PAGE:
Thoughts on

A blog of various opinions and ideas on development


Naming: No Magic Numbers

A common problem I see is the use of magic variables. Many developers already know what these are, but all do not. The concept is pretty simple and just about everyone agrees on it(I think). I’ve never heard any dissent.

The idea is that you shouldn’t inline strings or numbers. Now with strings, it may depend on the string, but we aren’t going to worry about that here. Let’s take a look at a good example I have found in the wild(in the Vue 3 source code), and what it would look like without.

Vue JS 3 not using magic numbers.

See the example inline below. The point isn’t the enum declaration. The point is to make the isComment function declaration more readable. When reading the main logic of isComment you can read node.nodeType === DOMNodeTypes.COMMENT; as opposed to the alternative if the magic number had been inlined, node.nodeType === 8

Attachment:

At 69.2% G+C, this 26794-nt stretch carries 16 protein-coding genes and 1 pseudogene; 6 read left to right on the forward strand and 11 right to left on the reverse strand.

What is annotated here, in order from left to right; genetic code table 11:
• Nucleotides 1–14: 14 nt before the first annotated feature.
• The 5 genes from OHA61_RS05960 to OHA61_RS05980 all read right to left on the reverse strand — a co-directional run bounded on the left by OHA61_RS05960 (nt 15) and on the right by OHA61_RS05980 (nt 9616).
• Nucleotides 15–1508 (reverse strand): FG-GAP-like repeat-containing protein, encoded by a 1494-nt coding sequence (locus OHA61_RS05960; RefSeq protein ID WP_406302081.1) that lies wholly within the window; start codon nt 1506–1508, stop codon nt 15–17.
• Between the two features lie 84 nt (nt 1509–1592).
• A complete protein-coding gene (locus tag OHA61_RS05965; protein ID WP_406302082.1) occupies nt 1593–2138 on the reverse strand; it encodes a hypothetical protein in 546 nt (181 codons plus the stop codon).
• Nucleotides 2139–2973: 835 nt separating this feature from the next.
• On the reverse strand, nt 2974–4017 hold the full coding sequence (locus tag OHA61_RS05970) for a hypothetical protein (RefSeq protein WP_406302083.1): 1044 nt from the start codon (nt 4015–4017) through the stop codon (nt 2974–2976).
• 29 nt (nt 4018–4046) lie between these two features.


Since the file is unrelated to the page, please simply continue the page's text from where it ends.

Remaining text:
const enum DOMNodeTypes {
    ELEMENT = 1,
    TEXT = 3,
    COMMENT = 8

let hasMismatch = false

const isSVGContainer = (container: Element) =>
    /svg/.test(container.namespaceURI!) && container.tagName !== 'foreignObject'

const isComment = (node: Node): node is Comment =>
    node.nodeType === DOMNodeTypes.COMMENT

Let’s take a look at what the function would have looked like without. Now because of the short function it is still possible to infer what the 8 means, but it is certainly less obvious what’s going on.

const isComment = (node: Node): node is Comment =>
    node.nodeType === 8

That’s your alternative, and it’s a pretty bad alternative. The rule doesn’t apply only to numbers. It can apply to any value literal. Don’t inline numbers, strings, dates, object literals, without saving them to a variable first. This gives you the developer a chance to put some meaningful name to that literal, so future developers have a chance at knowing what 8 means.

tags: Programing - CodingStyle - Always